Letters to the editor
Published 1:01 am, Wednesday, July 7, 2010
I grew up in Fairfield, and have run the Fairfield Half Marathon whenever possible, since the 1980s. I want to commend the race organizers and volunteers for their dedication and hard work that make this race such a success year after year. This year in particular, as I struggled to finish the race with an injury that would have kept a sensible person on the sidelines, the water, Gatorade, Gu, cheers, and high-fives were especially appreciated. A sincere thanks to all who came out to help. Your energy and enthusiasm are greatly appreciated.
P.S. To the woman I wouldn't let quit -- I hope you didn't mind ... I knew you could do it!
`No one should be
treated like dirt'
On Tuesday, June 29, I spent three hours, 10 a.m. to 1 p.m. at the Super Stop & Shop on Kings Highway Cutoff, taking "Forget me Not" donations for the Disabled American Veterans. The people were friendly and I believe even more generous than other years when the economy was better. A kind lady even bought me a bottle of water she said I would need it in that heat, may God bless her for being so kind to an old man.
About 11 a.m., a senior gentleman with some groceries in a cart came over and asked if I cared for an apple, he was very friendly and wanted to know where I served our country. When I told him my outfit the 2nd Ranger Bn. trained in England six months for the D-Day invasion, he told me he was an Englishman who came to this country 50 years ago, and that he was only a kid when I was over there, I wasn't much older (19).
The reason I'm writing this is because of what occurred around 11:30 a.m. I thought the man was waiting for someone to pick him up, sure enough a bus with "Fairfield Senior Center" on it pulls up the door flies open and the bus driver yells out, "Get in the bus!" The man was taking some money out of his wallet to donate and this guy bellows out, "Did you hear me? Get in the bus!"
I couldn't keep my mouth shut, I told him, "Listen buddy, one day you'll be old." He didn't answer. If I wasn't an old man I would have done more than talk, even if I had gone to jail. Maybe this driver was having a bad day, or he didn't like the T-shirt Henry was wearing, (Pray 4 Peace), I don't know, but no one should be treated like dirt, especially by "heroes" who know that the person they're abusing is not capable of knocking their teeth down their throat.
I hope this is an exception not the rule, in the way the seniors are treated at the center.
Fairfield has a friend in Brand
It has been a pleasure to watch my good friend, Sue Brand, use all of her gifts for the children of Fairfield. I met Sue about 15 years ago when she became a client of my hair salon and during all these years I have had a chance to discover what a special person she is. A devoted mother and wife, she finds the time to offer her help to any of her friends in need. She will share with you the joy or sorrow and she never forgets your birthday. To see such a caring and honest person also be so competent and diligent in her role as chairman of the Board of Education warms my heart. I feel extremely lucky that not only I, but the children of Fairfield, have a friend like Sue.
MacNamara's band was unstoppable
District 9 RTM Member Faith Dillon is confused once again about the powers and duties of the RTM on which she has obviously served for far too long. The requirement that the chief of police be an elector (registered voter) of the town resides in the town charter. The RTM doesn't get to vote to change to the town charter nor to make exceptions to it. Only a state prescribed charter revision process, which ends in a vote open to all electors in town, can change the charter -- and exceptions should simply never be made.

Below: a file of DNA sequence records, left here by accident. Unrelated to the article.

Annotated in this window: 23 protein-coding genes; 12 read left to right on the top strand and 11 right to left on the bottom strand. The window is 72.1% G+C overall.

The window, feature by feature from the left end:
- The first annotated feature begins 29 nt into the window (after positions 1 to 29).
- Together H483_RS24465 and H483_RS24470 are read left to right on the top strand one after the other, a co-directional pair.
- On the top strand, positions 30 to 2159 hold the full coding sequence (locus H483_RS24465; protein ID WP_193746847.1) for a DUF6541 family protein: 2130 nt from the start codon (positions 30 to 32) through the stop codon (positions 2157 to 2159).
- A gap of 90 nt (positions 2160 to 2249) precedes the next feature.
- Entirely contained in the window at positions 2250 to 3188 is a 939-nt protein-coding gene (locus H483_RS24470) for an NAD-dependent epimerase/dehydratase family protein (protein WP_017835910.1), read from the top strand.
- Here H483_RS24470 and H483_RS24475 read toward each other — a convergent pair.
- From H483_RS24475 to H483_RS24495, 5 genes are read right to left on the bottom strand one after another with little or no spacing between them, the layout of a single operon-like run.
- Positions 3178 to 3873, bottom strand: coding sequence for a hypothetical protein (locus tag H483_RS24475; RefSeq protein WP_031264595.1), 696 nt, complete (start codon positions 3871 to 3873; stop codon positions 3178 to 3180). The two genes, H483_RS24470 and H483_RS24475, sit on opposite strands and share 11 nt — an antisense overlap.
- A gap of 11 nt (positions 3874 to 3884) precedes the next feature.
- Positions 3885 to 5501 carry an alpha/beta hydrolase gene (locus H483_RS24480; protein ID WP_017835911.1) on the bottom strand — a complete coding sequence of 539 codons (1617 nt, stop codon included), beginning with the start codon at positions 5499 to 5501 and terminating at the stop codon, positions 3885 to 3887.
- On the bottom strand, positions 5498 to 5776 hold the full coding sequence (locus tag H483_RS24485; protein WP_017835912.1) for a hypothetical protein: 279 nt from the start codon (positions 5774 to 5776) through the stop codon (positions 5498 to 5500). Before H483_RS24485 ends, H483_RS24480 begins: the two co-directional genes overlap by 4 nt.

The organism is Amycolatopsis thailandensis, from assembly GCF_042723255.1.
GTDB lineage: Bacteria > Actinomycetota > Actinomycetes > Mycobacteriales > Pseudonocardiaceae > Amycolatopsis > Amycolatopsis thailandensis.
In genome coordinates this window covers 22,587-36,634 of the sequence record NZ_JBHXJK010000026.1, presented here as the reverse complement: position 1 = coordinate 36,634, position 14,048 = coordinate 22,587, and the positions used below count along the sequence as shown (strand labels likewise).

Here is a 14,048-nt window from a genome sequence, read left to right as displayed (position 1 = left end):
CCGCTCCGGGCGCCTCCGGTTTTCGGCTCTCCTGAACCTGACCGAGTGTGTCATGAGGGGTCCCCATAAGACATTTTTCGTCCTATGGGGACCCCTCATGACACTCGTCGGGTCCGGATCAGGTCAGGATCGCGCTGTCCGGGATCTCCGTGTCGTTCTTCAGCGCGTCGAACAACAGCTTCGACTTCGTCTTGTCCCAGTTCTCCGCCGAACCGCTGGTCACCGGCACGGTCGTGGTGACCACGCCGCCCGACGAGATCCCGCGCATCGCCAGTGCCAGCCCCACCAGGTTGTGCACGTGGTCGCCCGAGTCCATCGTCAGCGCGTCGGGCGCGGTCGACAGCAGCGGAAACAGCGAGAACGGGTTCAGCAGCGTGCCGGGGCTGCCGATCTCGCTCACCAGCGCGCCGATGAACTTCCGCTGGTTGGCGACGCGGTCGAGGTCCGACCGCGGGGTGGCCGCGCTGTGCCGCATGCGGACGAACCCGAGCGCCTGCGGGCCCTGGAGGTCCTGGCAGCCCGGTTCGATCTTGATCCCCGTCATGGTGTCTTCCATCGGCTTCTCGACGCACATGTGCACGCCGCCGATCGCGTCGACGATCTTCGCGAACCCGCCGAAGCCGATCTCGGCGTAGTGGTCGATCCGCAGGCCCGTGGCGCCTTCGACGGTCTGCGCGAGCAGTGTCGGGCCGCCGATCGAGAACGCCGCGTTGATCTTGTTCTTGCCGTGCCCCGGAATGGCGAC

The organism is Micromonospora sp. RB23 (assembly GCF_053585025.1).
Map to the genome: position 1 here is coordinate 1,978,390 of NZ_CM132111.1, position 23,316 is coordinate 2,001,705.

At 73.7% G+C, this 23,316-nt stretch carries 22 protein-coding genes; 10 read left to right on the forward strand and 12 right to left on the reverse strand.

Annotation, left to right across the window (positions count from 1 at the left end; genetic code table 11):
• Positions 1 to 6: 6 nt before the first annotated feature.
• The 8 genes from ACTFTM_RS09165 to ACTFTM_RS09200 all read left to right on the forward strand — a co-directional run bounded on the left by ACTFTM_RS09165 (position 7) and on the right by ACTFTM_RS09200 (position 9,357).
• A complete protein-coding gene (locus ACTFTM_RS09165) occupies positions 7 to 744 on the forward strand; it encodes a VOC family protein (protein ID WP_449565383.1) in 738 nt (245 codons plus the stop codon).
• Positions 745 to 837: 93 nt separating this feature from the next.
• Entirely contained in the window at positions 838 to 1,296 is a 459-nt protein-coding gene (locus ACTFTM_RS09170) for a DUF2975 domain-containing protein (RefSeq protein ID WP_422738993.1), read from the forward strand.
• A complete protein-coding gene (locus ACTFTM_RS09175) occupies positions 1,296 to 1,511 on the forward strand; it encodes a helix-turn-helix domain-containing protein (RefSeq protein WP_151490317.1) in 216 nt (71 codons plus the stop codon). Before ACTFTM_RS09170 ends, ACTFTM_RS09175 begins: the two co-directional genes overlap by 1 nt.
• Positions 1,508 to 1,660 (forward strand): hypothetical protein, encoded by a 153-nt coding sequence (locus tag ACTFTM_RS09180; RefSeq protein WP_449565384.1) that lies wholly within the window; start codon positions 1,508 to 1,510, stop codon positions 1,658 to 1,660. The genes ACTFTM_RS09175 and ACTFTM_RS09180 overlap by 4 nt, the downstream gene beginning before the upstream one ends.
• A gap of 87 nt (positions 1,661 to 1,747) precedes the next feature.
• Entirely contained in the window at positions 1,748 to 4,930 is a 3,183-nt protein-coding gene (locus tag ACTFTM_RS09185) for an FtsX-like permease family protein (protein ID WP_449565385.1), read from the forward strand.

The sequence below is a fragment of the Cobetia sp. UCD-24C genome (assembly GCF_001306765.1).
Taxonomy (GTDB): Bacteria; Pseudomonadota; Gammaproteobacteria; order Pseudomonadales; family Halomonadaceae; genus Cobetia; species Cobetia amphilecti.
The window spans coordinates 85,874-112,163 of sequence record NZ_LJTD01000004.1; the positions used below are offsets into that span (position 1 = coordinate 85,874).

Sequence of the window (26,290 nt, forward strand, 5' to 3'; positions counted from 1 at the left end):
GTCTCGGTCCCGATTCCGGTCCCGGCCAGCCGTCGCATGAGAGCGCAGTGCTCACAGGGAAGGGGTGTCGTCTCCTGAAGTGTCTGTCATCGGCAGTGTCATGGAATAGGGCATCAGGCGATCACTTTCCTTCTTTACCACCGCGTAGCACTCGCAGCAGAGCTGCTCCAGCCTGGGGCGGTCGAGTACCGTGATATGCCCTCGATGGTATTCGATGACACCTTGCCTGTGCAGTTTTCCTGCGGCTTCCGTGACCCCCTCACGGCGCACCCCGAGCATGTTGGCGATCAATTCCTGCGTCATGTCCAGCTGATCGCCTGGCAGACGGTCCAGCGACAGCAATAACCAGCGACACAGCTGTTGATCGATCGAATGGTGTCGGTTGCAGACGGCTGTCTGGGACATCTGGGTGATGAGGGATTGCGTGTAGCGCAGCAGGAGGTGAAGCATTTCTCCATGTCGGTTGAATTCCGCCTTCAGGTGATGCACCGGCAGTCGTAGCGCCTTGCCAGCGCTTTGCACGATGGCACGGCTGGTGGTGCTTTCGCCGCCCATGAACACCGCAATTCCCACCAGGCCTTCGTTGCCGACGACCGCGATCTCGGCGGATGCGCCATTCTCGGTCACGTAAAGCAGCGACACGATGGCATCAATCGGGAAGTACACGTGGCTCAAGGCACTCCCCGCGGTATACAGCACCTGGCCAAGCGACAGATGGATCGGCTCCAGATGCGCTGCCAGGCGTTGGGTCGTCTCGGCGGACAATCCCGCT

The time for Dillon to object to the appointment of Ken Flatto's personal choice for chief, Bethany resident Gary MacNamara, was when the Police Commission, better known as MacNamara's band, was acting illegally behind closed doors with Flatto's town attorney, Dick Saxl, in fudging the charter mandated selection process in order to give Flatto the predetermined outcome he wanted.
The first selectman should get to pick his department heads. If a town charter change is needed, it is one that would allow that across the board. As to the controversy surrounding MacNamara's residency, I suggest the RTM focus more on his performance. Property crime has been on the rise in town ever since MacNamara took over as deputy chief for patrol and investigations. I don't think that is a coincidence either.
MacNamara's band was stoppable -- but so is the ever increasing property crime rate in town, too.
Focus, focus, focus!
I wonder how many of the dedicated volunteers who helped saving a pelican from the deadly gulf oil have other birds for dinner or at a local fast-food outlet.
They are not alone. Most people are appalled by the devastation of animal life by the gulf oil spill, yet subsidize the systematic killing of other animals for their dinner table. They know that meat and dairy harm the environment and their family's health, but compartmentalize this knowledge when shopping for food.
And it goes beyond dietary flaws. We tolerate the killing of innocent people when our government and media label them terrorists; We ignore the suffering and starvation of a billion people, except when our government and media tell us to care because an earthquake or tsunami has struck.
Our society would benefit greatly from more original thinkers, and our personal diet is a great place to start.